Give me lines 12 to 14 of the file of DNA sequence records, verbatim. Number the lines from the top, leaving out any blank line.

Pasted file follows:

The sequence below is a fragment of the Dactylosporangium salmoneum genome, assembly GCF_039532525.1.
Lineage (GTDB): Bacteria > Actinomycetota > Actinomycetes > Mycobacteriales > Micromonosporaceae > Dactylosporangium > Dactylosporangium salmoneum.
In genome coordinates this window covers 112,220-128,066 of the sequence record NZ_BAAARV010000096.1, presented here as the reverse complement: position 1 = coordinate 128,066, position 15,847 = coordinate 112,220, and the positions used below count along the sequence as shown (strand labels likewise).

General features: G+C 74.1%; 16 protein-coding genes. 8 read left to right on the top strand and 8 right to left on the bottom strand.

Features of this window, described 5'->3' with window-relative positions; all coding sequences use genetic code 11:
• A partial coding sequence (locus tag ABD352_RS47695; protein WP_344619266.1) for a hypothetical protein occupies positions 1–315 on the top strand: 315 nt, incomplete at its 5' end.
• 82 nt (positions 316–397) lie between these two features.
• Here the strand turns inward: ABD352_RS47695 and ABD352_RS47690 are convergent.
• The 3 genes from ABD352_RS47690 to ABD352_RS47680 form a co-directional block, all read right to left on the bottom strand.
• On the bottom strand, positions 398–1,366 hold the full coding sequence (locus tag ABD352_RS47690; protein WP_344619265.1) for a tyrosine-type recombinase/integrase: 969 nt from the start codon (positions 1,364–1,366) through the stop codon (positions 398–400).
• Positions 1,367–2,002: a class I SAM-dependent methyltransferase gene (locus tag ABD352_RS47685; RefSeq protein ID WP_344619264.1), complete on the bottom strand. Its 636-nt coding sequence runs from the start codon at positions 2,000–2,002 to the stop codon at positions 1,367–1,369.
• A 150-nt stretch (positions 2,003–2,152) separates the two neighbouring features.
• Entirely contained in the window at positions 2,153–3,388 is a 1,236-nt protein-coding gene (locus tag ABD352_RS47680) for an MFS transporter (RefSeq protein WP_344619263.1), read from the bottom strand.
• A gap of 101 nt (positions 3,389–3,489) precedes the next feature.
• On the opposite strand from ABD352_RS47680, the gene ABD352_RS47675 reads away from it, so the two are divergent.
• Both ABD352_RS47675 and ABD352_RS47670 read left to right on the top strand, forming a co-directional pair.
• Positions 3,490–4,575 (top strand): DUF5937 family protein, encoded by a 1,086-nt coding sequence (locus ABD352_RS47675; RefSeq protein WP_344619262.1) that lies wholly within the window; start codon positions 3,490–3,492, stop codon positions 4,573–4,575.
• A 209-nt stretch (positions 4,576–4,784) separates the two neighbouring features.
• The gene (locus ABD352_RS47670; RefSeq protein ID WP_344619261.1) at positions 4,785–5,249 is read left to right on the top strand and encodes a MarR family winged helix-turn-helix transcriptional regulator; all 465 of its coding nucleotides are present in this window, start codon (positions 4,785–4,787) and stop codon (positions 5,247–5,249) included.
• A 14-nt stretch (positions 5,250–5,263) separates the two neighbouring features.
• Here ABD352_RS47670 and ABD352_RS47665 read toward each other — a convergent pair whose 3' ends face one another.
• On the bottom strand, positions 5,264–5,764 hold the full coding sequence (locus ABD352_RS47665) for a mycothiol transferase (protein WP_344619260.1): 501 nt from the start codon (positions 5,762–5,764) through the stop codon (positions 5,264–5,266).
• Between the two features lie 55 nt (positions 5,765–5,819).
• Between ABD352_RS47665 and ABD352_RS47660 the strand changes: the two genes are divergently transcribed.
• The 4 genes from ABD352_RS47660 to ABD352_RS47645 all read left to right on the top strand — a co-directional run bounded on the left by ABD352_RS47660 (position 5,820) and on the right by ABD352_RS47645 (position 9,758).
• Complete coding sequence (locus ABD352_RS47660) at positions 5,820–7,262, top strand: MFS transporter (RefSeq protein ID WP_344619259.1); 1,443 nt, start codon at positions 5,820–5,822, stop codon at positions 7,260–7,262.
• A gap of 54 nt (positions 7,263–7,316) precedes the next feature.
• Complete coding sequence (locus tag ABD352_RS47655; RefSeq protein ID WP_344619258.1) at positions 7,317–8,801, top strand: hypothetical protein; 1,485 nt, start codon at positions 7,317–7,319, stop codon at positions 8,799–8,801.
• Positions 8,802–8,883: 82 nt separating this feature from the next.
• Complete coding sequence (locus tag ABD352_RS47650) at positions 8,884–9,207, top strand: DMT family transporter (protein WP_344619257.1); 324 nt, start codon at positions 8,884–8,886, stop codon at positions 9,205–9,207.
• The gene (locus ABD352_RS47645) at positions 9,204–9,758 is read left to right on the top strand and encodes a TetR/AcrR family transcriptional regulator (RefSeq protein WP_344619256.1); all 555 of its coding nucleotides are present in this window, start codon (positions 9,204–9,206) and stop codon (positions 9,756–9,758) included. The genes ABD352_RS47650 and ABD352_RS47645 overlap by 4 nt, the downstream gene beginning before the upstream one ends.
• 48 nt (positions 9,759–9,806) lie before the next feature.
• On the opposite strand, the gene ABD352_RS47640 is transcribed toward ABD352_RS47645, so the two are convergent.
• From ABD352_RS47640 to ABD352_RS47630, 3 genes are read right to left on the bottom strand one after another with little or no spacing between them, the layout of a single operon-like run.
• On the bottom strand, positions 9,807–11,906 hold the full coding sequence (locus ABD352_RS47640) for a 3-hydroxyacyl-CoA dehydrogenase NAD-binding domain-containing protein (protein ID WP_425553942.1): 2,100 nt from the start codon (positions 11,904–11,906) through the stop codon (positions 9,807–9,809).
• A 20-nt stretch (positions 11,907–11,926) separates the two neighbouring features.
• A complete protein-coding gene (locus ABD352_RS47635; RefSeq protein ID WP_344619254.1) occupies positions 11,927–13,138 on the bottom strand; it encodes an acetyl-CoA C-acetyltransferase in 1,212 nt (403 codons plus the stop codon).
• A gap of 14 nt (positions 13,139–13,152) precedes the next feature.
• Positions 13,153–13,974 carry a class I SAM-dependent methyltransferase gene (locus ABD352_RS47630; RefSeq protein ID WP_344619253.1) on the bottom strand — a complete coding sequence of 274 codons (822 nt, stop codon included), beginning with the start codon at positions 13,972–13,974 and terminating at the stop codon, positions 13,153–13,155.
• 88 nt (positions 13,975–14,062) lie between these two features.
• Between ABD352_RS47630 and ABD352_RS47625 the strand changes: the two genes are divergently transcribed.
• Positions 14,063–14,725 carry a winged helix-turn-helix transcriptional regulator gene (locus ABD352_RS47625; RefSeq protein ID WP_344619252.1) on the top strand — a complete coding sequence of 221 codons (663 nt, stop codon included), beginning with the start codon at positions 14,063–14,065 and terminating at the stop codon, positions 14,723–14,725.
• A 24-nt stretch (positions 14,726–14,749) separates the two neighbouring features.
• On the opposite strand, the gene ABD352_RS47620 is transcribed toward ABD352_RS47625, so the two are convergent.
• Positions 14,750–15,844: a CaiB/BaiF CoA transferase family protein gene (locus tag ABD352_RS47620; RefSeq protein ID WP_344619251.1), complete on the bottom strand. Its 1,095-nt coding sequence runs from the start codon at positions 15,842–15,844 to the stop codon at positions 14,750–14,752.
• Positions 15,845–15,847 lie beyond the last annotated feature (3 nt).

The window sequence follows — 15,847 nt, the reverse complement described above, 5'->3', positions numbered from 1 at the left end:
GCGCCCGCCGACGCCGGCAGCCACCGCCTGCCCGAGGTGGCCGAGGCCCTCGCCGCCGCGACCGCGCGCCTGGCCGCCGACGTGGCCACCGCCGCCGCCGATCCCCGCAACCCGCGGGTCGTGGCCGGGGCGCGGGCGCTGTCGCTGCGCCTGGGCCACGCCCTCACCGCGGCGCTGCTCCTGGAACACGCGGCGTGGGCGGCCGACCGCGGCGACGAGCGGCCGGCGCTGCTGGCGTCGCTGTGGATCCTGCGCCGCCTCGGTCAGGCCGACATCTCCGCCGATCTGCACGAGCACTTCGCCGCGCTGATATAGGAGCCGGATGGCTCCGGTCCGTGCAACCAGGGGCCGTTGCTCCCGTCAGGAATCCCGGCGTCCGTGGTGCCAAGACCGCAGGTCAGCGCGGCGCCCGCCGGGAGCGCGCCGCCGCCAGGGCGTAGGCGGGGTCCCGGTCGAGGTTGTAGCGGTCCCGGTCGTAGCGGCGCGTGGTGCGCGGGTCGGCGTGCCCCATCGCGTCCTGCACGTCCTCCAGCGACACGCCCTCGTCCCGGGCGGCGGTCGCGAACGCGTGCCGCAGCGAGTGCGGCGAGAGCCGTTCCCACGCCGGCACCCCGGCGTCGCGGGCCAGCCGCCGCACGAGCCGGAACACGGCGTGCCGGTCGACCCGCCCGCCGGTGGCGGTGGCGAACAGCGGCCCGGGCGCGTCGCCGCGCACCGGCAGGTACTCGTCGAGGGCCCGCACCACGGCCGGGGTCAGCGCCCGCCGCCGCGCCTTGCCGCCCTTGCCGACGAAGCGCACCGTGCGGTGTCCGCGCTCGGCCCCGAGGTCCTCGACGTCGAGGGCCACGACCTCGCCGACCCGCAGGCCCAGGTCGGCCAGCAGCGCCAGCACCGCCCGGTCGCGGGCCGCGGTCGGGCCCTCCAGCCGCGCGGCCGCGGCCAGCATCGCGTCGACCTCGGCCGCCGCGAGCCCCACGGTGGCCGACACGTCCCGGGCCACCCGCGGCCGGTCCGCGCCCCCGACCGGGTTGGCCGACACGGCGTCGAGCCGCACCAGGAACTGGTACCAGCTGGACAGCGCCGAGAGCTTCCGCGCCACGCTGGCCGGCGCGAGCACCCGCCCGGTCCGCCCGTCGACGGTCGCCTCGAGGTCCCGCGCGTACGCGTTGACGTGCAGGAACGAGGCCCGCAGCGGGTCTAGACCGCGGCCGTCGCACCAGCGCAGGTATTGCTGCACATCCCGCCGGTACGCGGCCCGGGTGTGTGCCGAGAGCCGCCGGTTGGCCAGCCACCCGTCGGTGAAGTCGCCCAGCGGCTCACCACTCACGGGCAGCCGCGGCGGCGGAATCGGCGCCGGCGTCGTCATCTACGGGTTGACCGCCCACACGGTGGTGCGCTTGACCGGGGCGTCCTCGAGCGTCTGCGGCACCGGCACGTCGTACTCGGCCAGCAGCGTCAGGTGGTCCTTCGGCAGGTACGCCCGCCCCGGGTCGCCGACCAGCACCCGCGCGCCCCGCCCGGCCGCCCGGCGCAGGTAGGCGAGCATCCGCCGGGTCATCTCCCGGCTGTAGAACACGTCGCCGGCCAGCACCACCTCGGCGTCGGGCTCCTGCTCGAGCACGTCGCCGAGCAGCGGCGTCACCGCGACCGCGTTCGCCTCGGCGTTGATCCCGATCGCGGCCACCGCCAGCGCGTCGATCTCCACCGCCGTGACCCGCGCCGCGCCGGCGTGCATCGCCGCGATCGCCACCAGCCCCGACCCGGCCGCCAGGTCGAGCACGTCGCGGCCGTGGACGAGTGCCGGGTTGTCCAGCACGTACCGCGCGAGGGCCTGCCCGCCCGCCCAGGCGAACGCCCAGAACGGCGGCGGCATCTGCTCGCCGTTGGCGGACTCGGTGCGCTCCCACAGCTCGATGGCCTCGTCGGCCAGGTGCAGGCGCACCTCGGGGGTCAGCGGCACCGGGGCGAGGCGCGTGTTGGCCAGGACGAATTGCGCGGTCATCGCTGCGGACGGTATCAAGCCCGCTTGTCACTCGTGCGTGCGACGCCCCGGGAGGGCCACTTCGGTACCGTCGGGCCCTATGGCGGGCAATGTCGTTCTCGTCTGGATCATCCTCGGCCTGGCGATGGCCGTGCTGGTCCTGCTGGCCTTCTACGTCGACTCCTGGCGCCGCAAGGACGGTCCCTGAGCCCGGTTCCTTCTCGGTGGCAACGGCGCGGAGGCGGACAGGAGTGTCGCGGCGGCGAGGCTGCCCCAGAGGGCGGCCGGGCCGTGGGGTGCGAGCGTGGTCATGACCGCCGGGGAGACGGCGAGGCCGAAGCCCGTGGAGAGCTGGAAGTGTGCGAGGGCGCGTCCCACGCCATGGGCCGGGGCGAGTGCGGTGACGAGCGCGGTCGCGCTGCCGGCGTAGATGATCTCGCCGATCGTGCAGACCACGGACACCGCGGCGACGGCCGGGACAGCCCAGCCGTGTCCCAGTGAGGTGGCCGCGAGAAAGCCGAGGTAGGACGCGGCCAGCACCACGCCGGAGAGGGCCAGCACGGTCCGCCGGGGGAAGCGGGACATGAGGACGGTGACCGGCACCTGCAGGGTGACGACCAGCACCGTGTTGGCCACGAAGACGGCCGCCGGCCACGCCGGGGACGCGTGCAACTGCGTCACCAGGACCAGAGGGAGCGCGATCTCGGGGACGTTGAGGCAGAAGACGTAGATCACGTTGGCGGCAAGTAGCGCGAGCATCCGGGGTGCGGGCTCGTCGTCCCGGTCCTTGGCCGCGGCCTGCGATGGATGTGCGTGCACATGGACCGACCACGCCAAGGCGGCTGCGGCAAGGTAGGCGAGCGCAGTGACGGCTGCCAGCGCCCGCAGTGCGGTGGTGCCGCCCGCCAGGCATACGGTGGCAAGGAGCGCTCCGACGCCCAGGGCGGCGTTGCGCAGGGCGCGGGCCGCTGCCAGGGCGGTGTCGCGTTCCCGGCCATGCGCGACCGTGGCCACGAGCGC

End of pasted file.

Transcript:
• A 150-nt stretch (positions 2,003–2,152) separates the two neighbouring features.
• Entirely contained in the window at positions 2,153–3,388 is a 1,236-nt protein-coding gene (locus tag ABD352_RS47680) for an MFS transporter (RefSeq protein WP_344619263.1), read from the bottom strand.
• A gap of 101 nt (positions 3,389–3,489) precedes the next feature.